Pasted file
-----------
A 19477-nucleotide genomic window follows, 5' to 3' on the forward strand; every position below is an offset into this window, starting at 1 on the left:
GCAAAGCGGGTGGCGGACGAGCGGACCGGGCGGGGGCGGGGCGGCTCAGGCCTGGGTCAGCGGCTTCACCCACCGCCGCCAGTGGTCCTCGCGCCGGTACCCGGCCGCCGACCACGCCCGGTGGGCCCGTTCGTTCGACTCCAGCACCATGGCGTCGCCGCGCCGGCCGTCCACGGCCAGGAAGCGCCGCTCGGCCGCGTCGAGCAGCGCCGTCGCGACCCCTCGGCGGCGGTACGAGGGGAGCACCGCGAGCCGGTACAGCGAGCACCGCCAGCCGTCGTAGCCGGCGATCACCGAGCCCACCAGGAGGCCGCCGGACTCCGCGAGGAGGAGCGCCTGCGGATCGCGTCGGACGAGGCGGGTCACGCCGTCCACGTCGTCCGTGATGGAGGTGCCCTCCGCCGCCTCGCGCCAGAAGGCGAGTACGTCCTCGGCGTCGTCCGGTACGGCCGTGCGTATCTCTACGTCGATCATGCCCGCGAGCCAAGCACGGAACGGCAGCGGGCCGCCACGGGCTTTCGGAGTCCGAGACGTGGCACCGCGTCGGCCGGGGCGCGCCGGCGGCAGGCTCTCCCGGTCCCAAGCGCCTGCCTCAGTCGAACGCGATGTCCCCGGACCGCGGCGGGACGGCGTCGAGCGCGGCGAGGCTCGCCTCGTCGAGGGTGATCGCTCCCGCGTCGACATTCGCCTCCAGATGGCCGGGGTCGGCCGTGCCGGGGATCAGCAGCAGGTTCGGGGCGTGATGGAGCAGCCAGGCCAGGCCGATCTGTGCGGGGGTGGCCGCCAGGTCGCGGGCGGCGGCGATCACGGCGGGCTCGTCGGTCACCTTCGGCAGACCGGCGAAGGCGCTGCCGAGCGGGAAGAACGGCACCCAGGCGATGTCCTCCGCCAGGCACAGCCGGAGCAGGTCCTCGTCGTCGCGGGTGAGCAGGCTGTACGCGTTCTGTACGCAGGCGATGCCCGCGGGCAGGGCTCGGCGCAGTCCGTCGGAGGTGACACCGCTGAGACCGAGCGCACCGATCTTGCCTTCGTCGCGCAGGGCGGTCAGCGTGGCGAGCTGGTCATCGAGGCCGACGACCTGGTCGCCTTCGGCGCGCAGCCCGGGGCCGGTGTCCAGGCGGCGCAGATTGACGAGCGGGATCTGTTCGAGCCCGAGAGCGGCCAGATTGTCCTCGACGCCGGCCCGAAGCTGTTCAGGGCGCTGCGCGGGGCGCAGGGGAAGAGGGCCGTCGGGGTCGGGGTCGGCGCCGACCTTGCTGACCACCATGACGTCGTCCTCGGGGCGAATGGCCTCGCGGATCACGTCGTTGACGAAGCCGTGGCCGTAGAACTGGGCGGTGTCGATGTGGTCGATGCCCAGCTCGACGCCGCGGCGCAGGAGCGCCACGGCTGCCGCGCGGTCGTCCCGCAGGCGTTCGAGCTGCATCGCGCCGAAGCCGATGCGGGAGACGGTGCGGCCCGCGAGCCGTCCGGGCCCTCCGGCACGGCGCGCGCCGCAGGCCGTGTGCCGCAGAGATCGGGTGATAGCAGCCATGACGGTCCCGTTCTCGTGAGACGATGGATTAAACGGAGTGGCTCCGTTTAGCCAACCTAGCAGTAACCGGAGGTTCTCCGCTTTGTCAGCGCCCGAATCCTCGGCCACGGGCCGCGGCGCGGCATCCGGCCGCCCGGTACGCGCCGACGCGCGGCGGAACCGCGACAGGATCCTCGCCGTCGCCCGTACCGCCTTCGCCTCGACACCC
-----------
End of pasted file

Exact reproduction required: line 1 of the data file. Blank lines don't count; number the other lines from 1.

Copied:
A 19477-nucleotide genomic window follows, 5' to 3' on the forward strand; every position below is an offset into this window, starting at 1 on the left: